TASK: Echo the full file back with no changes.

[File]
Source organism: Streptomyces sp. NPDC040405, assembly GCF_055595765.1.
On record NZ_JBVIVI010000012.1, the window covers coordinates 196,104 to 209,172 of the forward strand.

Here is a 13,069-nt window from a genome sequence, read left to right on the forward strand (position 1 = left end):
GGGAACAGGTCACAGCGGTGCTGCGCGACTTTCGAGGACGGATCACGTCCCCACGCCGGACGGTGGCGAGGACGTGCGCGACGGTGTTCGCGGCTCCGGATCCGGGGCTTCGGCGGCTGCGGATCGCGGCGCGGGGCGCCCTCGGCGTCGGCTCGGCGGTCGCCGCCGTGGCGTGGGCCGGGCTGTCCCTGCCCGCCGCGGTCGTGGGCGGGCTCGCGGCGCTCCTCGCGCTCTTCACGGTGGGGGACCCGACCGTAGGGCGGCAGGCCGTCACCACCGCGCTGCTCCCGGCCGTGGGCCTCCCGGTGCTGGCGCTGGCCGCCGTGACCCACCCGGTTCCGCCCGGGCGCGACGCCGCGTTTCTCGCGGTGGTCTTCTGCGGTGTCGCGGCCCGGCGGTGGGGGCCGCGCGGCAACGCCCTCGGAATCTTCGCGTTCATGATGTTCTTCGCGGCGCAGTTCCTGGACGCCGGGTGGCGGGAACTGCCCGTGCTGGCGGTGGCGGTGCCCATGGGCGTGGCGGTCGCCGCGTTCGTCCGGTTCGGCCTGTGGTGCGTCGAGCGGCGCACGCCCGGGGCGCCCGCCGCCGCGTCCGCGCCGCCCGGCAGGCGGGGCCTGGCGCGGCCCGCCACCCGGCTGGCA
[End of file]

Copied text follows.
Source organism: Streptomyces sp. NPDC040405, assembly GCF_055595765.1.
On record NZ_JBVIVI010000012.1, the window covers coordinates 196,104 to 209,172 of the forward strand.

Here is a 13,069-nt window from a genome sequence, read left to right on the forward strand (position 1 = left end):
GGGAACAGGTCACAGCGGTGCTGCGCGACTTTCGAGGACGGATCACGTCCCCACGCCGGACGGTGGCGAGGACGTGCGCGACGGTGTTCGCGGCTCCGGATCCGGGGCTTCGGCGGCTGCGGATCGCGGCGCGGGGCGCCCTCGGCGTCGGCTCGGCGGTCGCCGCCGTGGCGTGGGCCGGGCTGTCCCTGCCCGCCGCGGTCGTGGGCGGGCTCGCGGCGCTCCTCGCGCTCTTCACGGTGGGGGACCCGACCGTAGGGCGGCAGGCCGTCACCACCGCGCTGCTCCCGGCCGTGGGCCTCCCGGTGCTGGCGCTGGCCGCCGTGACCCACCCGGTTCCGCCCGGGCGCGACGCCGCGTTTCTCGCGGTGGTCTTCTGCGGTGTCGCGGCCCGGCGGTGGGGGCCGCGCGGCAACGCCCTCGGAATCTTCGCGTTCATGATGTTCTTCGCGGCGCAGTTCCTGGACGCCGGGTGGCGGGAACTGCCCGTGCTGGCGGTGGCGGTGCCCATGGGCGTGGCGGTCGCCGCGTTCGTCCGGTTCGGCCTGTGGTGCGTCGAGCGGCGCACGCCCGGGGCGCCCGCCGCCGCGTCCGCGCCGCCCGGCAGGCGGGGCCTGGCGCGGCCCGCCACCCGGCTGGCA